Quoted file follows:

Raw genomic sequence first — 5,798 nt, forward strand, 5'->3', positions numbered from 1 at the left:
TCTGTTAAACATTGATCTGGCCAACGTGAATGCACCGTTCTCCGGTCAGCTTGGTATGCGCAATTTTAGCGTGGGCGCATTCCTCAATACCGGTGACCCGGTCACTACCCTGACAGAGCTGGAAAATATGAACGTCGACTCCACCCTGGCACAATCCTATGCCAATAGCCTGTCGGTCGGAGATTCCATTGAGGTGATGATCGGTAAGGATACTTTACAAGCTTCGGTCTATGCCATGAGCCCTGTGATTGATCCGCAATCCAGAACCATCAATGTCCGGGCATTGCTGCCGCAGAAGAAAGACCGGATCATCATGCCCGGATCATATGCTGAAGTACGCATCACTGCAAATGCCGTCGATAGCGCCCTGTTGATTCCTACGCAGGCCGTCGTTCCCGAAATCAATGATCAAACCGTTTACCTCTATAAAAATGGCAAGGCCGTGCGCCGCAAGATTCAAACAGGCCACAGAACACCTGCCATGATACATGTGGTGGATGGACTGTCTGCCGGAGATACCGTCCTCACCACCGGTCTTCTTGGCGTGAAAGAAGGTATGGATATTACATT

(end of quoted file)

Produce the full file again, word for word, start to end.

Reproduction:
Raw genomic sequence first — 5,798 nt, forward strand, 5'->3', positions numbered from 1 at the left:
TCTGTTAAACATTGATCTGGCCAACGTGAATGCACCGTTCTCCGGTCAGCTTGGTATGCGCAATTTTAGCGTGGGCGCATTCCTCAATACCGGTGACCCGGTCACTACCCTGACAGAGCTGGAAAATATGAACGTCGACTCCACCCTGGCACAATCCTATGCCAATAGCCTGTCGGTCGGAGATTCCATTGAGGTGATGATCGGTAAGGATACTTTACAAGCTTCGGTCTATGCCATGAGCCCTGTGATTGATCCGCAATCCAGAACCATCAATGTCCGGGCATTGCTGCCGCAGAAGAAAGACCGGATCATCATGCCCGGATCATATGCTGAAGTACGCATCACTGCAAATGCCGTCGATAGCGCCCTGTTGATTCCTACGCAGGCCGTCGTTCCCGAAATCAATGATCAAACCGTTTACCTCTATAAAAATGGCAAGGCCGTGCGCCGCAAGATTCAAACAGGCCACAGAACACCTGCCATGATACATGTGGTGGATGGACTGTCTGCCGGAGATACCGTCCTCACCACCGGTCTTCTTGGCGTGAAAGAAGGTATGGATATTACATT